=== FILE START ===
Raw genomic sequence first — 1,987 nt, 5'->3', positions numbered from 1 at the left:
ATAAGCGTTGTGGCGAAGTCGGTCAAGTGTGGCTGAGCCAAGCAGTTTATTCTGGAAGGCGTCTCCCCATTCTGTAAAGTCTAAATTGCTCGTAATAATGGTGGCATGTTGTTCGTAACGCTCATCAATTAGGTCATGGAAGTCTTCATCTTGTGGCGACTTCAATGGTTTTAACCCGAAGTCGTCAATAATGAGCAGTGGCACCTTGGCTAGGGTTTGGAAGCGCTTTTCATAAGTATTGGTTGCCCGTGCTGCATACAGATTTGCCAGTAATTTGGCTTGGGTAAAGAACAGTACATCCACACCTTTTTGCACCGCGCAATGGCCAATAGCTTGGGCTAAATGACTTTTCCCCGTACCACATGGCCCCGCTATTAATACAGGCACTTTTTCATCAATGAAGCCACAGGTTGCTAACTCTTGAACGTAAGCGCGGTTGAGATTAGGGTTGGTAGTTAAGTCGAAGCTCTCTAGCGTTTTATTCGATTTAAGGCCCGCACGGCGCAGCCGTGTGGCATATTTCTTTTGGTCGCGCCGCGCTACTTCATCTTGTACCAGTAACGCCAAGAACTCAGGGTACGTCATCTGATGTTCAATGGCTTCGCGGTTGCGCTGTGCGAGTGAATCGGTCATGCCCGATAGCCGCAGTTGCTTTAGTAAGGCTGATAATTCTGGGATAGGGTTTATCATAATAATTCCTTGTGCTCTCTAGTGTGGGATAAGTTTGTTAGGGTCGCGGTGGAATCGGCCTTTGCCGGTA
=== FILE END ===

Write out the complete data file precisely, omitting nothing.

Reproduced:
Raw genomic sequence first — 1,987 nt, 5'->3', positions numbered from 1 at the left:
ATAAGCGTTGTGGCGAAGTCGGTCAAGTGTGGCTGAGCCAAGCAGTTTATTCTGGAAGGCGTCTCCCCATTCTGTAAAGTCTAAATTGCTCGTAATAATGGTGGCATGTTGTTCGTAACGCTCATCAATTAGGTCATGGAAGTCTTCATCTTGTGGCGACTTCAATGGTTTTAACCCGAAGTCGTCAATAATGAGCAGTGGCACCTTGGCTAGGGTTTGGAAGCGCTTTTCATAAGTATTGGTTGCCCGTGCTGCATACAGATTTGCCAGTAATTTGGCTTGGGTAAAGAACAGTACATCCACACCTTTTTGCACCGCGCAATGGCCAATAGCTTGGGCTAAATGACTTTTCCCCGTACCACATGGCCCCGCTATTAATACAGGCACTTTTTCATCAATGAAGCCACAGGTTGCTAACTCTTGAACGTAAGCGCGGTTGAGATTAGGGTTGGTAGTTAAGTCGAAGCTCTCTAGCGTTTTATTCGATTTAAGGCCCGCACGGCGCAGCCGTGTGGCATATTTCTTTTGGTCGCGCCGCGCTACTTCATCTTGTACCAGTAACGCCAAGAACTCAGGGTACGTCATCTGATGTTCAATGGCTTCGCGGTTGCGCTGTGCGAGTGAATCGGTCATGCCCGATAGCCGCAGTTGCTTTAGTAAGGCTGATAATTCTGGGATAGGGTTTATCATAATAATTCCTTGTGCTCTCTAGTGTGGGATAAGTTTGTTAGGGTCGCGGTGGAATCGGCCTTTGCCGGTA